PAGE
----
The two major party candidates in Iowa’s second congressional district met in a televised forum this afternoon and debated whether the U.S. military should be involved in Syria’s civil war, specifically, and the Middle East, in general.
Dr. Chris Peters of Coralville, the Republican candidate, cautioned against intervention.
“It’s not that a democracy cannot flourish in the MIddle East, but it has to develop on its own, internally,” Peters said. “It’s got to evolve from the bottom up. You cannot export it and drop it from a Black Hawk helicopter.”
Congressman Dave Loebsack of Iowa City, the Democratic incumbent, said it’s not about building democracies, it’s about defeating ISIS.
“They are a threat to the United States. We know that,” Loebdsack said. “Now how far we go, what that balance is, is the question, but clearly there are threats there we have to take into account…We can’t simply retreat to our borders and hope for the best.”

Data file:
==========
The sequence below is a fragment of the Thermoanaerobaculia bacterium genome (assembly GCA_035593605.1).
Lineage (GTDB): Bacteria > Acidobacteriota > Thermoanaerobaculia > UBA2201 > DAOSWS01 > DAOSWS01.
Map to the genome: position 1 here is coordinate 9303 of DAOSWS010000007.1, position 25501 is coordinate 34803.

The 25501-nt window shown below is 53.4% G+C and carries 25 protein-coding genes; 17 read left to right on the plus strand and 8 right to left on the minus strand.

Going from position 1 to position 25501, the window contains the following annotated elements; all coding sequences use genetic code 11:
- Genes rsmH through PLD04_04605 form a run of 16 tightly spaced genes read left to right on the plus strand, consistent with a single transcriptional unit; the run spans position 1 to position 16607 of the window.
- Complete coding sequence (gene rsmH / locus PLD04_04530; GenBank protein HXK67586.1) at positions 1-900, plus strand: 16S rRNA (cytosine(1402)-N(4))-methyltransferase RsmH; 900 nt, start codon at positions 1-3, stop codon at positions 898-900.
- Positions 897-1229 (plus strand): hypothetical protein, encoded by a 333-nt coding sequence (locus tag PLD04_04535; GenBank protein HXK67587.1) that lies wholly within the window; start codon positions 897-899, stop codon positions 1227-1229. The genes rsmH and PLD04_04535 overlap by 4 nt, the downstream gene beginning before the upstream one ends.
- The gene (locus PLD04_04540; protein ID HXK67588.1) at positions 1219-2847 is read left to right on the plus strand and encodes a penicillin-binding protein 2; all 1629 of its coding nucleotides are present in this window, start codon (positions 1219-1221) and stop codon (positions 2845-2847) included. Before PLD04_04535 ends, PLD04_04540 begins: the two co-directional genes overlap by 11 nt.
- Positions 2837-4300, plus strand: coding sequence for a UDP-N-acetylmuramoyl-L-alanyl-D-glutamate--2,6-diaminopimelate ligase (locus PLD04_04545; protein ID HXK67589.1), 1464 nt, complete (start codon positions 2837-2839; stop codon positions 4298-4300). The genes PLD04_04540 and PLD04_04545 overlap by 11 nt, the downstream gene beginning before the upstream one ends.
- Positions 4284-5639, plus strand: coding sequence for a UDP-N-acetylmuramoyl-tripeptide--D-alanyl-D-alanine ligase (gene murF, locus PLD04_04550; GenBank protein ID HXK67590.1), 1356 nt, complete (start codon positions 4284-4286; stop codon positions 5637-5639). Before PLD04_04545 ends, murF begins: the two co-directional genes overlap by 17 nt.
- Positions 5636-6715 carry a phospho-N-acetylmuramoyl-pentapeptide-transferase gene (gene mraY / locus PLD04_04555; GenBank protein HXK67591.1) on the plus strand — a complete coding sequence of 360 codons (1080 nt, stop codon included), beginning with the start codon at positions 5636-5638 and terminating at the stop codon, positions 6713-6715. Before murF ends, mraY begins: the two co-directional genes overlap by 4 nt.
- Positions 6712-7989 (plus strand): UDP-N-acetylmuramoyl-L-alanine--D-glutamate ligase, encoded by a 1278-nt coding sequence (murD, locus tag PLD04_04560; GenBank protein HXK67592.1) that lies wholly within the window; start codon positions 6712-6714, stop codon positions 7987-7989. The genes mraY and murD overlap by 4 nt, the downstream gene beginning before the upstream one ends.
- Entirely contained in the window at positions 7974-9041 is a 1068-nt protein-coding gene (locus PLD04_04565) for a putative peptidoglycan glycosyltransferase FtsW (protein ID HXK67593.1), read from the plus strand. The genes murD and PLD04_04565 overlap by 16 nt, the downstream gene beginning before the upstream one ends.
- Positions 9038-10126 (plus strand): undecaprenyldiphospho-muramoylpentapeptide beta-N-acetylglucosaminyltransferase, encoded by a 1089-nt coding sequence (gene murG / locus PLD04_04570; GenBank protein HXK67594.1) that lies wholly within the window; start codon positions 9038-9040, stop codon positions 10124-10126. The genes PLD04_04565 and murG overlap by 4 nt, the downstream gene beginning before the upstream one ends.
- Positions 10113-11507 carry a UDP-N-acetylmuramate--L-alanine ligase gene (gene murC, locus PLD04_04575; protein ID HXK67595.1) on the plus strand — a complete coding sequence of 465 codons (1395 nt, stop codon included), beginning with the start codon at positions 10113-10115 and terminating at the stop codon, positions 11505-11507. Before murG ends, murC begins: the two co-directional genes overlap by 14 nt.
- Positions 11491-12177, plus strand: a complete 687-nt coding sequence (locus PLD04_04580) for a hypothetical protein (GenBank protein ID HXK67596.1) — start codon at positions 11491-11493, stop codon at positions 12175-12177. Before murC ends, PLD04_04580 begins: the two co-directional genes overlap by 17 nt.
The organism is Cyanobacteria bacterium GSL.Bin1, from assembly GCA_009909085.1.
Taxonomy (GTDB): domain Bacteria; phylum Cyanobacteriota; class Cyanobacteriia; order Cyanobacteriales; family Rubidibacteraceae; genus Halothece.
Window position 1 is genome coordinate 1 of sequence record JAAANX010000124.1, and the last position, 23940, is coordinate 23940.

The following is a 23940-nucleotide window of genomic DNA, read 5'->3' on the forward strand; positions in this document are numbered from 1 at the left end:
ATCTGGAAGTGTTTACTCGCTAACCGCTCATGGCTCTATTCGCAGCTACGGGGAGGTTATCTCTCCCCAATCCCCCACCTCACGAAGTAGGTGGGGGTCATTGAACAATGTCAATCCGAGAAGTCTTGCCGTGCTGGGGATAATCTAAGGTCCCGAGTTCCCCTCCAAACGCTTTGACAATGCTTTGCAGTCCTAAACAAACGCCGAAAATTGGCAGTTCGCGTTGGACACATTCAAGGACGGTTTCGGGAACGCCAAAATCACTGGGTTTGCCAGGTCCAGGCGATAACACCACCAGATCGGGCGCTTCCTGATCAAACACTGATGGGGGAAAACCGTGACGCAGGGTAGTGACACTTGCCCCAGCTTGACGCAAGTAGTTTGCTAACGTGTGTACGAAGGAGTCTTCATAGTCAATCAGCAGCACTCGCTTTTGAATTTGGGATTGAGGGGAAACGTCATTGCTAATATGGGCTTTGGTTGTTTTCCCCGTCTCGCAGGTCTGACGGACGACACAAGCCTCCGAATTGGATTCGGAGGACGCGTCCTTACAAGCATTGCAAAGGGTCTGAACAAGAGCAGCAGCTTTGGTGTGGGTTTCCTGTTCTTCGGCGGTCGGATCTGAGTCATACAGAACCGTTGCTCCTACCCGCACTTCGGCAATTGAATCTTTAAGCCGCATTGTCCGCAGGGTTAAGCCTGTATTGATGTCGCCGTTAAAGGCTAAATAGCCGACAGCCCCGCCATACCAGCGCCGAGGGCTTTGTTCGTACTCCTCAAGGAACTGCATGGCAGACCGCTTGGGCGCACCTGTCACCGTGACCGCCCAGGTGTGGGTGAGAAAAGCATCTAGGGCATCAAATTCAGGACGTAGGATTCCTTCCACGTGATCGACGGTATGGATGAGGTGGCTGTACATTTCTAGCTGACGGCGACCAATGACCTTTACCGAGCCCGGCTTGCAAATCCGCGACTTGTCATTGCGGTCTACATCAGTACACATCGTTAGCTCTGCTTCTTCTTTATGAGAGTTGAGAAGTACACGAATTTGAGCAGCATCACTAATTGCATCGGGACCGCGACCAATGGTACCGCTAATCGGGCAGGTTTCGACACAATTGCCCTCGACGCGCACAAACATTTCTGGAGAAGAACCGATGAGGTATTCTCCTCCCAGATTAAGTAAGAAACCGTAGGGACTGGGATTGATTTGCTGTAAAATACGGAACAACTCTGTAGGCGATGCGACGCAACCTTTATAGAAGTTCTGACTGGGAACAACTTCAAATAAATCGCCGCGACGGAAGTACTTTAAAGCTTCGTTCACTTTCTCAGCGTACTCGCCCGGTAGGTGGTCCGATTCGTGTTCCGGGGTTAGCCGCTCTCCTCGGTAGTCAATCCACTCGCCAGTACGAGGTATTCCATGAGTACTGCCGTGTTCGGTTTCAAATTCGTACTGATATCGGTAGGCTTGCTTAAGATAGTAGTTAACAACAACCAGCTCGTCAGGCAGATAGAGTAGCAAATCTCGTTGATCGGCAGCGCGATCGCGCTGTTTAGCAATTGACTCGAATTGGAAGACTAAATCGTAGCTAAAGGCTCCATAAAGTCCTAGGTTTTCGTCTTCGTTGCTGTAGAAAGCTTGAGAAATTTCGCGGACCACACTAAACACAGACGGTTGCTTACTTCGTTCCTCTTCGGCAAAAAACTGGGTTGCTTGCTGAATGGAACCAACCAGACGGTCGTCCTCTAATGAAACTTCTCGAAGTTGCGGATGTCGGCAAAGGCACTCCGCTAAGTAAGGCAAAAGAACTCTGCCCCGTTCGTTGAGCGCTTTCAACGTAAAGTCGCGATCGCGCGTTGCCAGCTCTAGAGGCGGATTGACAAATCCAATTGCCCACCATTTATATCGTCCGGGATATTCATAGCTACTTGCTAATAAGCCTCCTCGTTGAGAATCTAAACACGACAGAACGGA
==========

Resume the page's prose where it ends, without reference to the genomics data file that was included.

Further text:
Both candidates said they are opposed to sending U.S. combat troops into Syria, but Peters is also opposed to having U.S. fighter jets make bombing runs over the country.
“We need to step away from Syria, I think,” Peters said. “I’m really worried about the movements there.”
Loebsack said the U.S. has an interest in stabilizing Syria and that’s why the president has authorized not only aerial bombing, but military advisors on the ground.
“I think we have to be very careful that we not get further involved in that sense,” Loebsack said.
Loebsack and Peters discussed a wide range of other issues. They differed sharply on gun rights. Peters says current gun laws are adequate. Loebsack supports a law that would bar those on the terror watch list from buying a gun.
“We have to keep guns, weapons, out of the hands of the bad guys who want to do us harm,” Loebsack said.
Peters responded: “If people are a terrorist, why are they out on teh streets at all?”
And Peters said there are constitutional concerns with the so-called “watch list” because some people have been placed upon it in error.
The hour-long event was livestreamed on Iowa Public Television’s website at 1:30 p.m. and will be rebroadcast this evening at 7 o’clock.